Cardiff Blues plastic pitch gets Welsh Rugby Union green light

Cardiff Blues have been given the go ahead by the Welsh Rugby Union to install an artificial pitch at the Arms Park.

The Blues board had approved the plan to replace the pitch, which has been an issue since the region returned to the Arms Park in 2012.

Work on the new pitch will begin shortly following WRU approval.

"This is very exciting news for all Cardiff Blues," said Blues chief executive Richard Holland.

"I have no doubt that the new artificial pitch will be a hit with players and supporters alike,"

"The new surface will allow games to go ahead no matter the weather and hopefully enable us to play a more expansive and attractive game for supporters to enjoy.

"There is also the wider community to consider and our aim is to make the pitch available for teams in the Blues region to play and train on."

Celtic Rugby, which administers the Pro12 League, and ERC, the body which runs the Heineken Cup, had both already given the plan their blessing.

Welsh Rugby Union chief executive Roger Lewis said he supported the initiative and confirmed the union had received a grant application from the Blues for financial assistance.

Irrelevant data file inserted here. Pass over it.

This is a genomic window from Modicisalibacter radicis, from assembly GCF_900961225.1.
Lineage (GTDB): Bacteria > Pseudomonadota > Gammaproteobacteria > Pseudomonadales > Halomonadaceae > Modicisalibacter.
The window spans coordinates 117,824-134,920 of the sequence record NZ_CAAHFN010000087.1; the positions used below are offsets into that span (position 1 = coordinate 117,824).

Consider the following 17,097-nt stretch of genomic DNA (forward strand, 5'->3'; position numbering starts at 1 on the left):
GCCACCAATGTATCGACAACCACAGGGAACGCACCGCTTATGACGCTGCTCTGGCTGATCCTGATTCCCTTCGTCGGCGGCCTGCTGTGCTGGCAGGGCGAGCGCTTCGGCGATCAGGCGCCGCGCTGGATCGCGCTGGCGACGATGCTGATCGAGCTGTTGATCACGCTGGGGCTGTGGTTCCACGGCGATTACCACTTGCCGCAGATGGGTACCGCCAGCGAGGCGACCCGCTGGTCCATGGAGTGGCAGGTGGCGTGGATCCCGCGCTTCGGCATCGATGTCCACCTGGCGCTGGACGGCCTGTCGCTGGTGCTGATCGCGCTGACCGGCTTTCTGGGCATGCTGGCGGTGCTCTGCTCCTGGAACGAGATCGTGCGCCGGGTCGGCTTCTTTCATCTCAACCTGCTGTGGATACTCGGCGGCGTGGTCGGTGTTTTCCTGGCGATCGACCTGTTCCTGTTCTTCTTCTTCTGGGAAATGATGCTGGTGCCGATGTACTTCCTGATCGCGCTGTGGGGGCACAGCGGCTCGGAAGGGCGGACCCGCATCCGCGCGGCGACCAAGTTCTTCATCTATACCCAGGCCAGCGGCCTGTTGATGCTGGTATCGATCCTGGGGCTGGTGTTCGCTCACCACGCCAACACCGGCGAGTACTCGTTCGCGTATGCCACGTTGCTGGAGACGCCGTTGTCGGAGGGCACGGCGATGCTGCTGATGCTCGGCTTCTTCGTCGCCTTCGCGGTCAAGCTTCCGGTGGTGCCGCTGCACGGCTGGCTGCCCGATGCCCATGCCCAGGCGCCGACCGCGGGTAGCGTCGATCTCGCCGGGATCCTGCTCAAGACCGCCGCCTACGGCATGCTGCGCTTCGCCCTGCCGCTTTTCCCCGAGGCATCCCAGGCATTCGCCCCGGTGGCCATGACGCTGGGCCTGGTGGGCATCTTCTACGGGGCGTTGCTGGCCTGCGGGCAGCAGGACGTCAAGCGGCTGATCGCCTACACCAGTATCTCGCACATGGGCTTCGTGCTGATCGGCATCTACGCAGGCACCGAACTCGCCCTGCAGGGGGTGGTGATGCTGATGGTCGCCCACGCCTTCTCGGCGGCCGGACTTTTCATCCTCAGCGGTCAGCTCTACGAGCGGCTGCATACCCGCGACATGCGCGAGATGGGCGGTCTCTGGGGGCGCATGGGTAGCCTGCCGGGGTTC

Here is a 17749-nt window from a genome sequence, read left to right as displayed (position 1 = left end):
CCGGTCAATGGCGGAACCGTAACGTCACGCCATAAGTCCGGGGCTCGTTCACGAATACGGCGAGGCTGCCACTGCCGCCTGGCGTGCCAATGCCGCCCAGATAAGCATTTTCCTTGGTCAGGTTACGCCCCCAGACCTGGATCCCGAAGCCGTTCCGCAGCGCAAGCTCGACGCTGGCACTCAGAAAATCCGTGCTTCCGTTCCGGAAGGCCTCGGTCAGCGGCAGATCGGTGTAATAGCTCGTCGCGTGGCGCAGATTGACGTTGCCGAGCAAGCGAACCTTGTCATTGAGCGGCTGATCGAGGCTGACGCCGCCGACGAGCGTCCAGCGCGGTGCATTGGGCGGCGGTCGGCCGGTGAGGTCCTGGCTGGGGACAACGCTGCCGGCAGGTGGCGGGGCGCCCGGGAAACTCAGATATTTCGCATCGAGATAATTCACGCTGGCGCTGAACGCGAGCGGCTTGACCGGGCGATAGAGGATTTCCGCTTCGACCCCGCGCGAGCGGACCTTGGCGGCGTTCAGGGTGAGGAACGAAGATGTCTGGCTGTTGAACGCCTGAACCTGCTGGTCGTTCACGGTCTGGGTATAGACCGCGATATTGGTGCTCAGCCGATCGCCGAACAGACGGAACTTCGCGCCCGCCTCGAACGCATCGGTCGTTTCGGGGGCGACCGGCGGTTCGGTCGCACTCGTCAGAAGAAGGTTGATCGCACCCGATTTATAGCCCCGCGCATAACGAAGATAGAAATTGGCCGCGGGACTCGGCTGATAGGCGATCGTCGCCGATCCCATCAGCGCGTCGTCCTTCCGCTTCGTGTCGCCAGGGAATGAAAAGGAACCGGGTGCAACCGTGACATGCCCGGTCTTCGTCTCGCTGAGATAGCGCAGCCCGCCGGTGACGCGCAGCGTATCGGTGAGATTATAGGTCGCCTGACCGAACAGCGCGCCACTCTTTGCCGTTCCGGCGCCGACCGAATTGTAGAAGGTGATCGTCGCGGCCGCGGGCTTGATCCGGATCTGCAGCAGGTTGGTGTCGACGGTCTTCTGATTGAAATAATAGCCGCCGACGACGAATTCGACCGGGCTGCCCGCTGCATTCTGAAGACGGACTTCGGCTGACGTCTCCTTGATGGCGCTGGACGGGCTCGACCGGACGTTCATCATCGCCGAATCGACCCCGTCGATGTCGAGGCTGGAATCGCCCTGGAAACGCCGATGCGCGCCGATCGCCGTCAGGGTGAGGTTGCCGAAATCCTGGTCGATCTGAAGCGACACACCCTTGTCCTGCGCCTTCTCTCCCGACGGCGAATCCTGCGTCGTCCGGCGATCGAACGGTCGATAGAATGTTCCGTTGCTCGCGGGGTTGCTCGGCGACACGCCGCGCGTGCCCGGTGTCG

"The focus of the WRU is based upon creating long term sustainable rugby both on and off the field, and our planning is based upon clear, thought through, strategic decisions," Lewis said.

"The Blues have met all of the criteria and IRB regulations, and it is with great pleasure that the WRU endorses this project."

Holland confirmed in May the region had agreed terms with a supplier and had a financial plan in place to cover the estimated £400,000 installation costs.

The Blues took part in the first professional rugby match to be played on Saracens' artificial pitch at Allianz Park in January this year, and the region's management were impressed with the surface.

It was a significant development given the criticism levelled at the Cardiff Arms Park pitch during the 2012-13 season.

The Blues had previously shared the Cardiff City Stadium with the Welsh capital's football team, but returned to rugby's traditional home in the city after poor attendances and pressure from fans.

However, at the start of May, Holland admitted that the ground at the Arms Park was not suitable for modern rugby.

"We have Lions backs and world-class youngsters, but they can't run in mud," he said.

"We are part of the entertainment industry and we can't expect fans to pay £15 or £20 or buy a season ticket."